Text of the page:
After years of higher education cuts, California Gov. Jerry Brown’s budget proposal gives the state’s colleges and universities “good news for the first time in years,” reports the San Jose Mercury News.
The CSU and UC systems would each receive an additional $125 million, thanks to the passage of two tax initiatives. Community colleges would receive $197 million more in general-purpose funds next year. That means “community colleges can begin to make room for some of the hundreds of thousands of students who have been shut out of our system due to recent funding cuts,” Community Colleges Chancellor Brice Harris said in a news release.
The governor’s plan also calls for expanding online education, transferring adult education from K-12 districts to community colleges and funding community colleges based on student enrollment at the end of the term, not the beginning.
The California Community College Online Initiative plans to create a centralized “virtual campus” to provide online courses. In addition, the chancellor’s office will expand options for students to earn college credit by passing a “challenge” exam.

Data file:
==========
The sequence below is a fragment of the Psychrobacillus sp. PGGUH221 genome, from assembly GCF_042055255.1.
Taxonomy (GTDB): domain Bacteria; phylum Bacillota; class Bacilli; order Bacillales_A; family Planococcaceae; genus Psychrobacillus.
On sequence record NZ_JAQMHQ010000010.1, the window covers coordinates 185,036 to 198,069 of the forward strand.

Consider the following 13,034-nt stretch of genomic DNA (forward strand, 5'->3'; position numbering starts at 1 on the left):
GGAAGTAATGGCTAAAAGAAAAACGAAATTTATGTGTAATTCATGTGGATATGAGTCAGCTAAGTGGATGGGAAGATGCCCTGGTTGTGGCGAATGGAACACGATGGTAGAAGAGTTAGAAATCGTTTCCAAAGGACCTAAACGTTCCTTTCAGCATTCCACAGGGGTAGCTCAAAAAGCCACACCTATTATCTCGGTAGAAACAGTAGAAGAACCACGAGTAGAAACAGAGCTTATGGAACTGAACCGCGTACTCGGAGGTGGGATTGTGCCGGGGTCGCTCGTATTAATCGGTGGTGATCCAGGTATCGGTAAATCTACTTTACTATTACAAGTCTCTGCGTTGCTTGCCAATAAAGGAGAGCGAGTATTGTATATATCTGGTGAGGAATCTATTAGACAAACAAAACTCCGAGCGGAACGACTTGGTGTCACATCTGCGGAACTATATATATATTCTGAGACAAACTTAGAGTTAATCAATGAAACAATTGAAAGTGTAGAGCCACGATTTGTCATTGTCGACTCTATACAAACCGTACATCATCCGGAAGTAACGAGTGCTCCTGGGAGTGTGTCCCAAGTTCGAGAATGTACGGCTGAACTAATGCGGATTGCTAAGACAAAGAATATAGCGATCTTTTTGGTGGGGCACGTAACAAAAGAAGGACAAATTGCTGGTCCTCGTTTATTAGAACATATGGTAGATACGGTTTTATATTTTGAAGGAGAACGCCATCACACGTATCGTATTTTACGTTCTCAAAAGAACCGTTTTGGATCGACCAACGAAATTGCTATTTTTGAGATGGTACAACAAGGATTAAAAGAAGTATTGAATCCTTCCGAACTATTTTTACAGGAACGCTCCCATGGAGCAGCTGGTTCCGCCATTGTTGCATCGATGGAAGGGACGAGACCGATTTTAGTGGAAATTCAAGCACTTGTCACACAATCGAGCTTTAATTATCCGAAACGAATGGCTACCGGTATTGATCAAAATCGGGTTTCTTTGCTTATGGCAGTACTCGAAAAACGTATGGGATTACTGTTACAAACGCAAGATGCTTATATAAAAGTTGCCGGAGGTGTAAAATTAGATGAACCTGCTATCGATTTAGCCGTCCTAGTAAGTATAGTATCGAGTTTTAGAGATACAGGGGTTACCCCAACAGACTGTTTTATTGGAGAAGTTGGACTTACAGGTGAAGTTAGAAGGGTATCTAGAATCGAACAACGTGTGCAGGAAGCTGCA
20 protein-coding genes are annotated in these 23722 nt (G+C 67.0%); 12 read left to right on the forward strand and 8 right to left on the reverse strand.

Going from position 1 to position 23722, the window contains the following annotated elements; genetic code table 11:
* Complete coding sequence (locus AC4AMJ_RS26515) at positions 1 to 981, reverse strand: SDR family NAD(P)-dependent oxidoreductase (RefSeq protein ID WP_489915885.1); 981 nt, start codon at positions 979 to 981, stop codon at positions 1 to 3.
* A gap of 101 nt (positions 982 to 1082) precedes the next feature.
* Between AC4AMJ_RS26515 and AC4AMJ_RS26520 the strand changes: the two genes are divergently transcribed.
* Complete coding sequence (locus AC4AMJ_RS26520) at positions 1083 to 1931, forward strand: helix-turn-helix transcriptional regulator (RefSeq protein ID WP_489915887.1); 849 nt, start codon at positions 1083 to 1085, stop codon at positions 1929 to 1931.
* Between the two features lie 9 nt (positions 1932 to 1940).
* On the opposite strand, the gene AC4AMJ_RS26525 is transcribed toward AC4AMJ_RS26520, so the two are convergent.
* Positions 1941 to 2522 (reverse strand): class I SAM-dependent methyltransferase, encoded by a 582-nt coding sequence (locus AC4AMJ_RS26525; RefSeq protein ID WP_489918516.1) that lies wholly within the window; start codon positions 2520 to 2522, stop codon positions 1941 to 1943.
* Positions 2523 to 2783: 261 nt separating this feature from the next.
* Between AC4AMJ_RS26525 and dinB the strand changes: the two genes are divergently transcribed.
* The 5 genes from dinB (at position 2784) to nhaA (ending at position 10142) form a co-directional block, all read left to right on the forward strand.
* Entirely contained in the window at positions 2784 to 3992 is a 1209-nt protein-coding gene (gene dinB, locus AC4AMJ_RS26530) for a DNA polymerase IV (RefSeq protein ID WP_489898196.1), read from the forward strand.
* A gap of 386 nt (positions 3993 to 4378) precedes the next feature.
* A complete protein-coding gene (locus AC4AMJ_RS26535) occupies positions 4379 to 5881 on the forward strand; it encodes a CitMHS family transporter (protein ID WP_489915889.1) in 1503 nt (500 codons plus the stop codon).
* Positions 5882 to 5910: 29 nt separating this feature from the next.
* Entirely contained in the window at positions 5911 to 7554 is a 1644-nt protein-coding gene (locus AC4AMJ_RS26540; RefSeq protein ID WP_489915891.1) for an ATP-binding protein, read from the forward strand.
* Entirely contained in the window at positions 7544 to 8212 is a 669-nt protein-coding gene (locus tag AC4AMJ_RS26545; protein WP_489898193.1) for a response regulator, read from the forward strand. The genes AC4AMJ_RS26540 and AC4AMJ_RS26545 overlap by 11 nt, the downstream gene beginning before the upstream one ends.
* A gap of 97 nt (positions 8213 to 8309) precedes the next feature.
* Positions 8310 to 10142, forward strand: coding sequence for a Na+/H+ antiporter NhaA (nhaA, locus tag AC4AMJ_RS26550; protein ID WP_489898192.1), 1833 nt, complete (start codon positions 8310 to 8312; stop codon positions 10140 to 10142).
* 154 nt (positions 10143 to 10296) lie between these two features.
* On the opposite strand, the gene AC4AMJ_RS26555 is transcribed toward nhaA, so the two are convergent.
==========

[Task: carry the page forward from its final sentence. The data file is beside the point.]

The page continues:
Students would be held accountable too, writes Kathy Baron on EdSource.
A significant, and likely controversial, piece of the budget proposal would cap state subsidized community college classes at 90 units. Beyond that, students would have to pay full freight – from $127 to $190 per credit based on a quarter or semester calendar.
The latest figures, from the 2009-10 academic year, show that 4.7 percent, or more than 117,000 students, exceeded 90 units.
Student leaders oppose the idea. There’s also controversy about shifting control of adult education.
Community colleges will get an additional $300 million to fund the adult education takeover plus $15.7 million for an apprenticeship program. Adult ed would provide basic skills, English as a Second Language, citizenship classes and vocational training, but no enrichment classes for older adults or parent education.
“Any moving or shifting of adult ed to community colleges is a serious concern,” said Dawn Koepke, a lobbyist for the California Council for Adult Education. “It doesn’t make sense at all. Adult ed is tied to K-12 because we’re talking about basic skills and access. The infrastructure is already in K-12.”
Funding community colleges based on end-of-term enrollment would be phased in over five years. Lost funding would be used to fund student support services.